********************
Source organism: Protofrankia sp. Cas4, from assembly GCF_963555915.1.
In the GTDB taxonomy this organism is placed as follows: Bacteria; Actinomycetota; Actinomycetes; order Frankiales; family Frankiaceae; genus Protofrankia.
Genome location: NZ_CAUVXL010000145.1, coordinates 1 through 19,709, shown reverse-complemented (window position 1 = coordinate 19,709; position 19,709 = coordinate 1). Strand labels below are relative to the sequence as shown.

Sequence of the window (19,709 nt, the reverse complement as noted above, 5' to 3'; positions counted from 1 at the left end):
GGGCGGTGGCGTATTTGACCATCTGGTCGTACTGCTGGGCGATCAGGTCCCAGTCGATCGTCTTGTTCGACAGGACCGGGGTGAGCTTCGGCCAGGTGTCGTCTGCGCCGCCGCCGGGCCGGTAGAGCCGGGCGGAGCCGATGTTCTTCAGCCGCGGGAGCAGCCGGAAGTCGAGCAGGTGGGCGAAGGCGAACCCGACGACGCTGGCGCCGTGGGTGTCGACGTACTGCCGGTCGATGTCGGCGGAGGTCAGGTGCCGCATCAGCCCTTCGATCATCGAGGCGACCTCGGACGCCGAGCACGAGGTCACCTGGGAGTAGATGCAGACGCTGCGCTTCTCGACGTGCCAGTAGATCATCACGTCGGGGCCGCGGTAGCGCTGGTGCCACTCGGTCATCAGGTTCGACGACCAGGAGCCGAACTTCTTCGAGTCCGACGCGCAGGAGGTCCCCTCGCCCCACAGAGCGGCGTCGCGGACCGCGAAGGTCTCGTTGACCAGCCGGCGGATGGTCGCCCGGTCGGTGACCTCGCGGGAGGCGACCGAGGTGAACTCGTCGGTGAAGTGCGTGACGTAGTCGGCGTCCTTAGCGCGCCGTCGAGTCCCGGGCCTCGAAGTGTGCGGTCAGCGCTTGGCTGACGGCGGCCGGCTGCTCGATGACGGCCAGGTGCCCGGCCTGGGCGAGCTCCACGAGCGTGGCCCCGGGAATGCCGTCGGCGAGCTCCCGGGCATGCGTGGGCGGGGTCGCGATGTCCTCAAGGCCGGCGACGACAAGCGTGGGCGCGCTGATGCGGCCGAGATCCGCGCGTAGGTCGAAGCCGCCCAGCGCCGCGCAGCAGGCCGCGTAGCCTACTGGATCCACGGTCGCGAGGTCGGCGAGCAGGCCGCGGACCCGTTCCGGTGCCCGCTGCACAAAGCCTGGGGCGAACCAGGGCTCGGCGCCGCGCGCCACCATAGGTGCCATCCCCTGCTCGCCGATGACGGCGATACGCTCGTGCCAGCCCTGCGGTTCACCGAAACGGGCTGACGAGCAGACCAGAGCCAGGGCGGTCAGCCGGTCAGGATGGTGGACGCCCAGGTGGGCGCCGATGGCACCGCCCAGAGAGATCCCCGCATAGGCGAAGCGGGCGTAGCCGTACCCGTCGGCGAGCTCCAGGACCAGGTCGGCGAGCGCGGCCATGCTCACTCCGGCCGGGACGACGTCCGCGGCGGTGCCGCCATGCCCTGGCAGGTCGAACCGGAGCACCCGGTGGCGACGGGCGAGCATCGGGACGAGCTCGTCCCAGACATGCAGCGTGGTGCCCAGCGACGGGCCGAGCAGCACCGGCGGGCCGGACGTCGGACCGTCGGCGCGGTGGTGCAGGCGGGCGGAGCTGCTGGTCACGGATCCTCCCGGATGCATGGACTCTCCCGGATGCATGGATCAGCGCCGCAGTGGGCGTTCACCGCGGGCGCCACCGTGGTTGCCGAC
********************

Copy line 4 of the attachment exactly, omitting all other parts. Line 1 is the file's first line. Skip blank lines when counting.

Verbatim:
Sequence of the window (19,709 nt, the reverse complement as noted above, 5' to 3'; positions counted from 1 at the left end):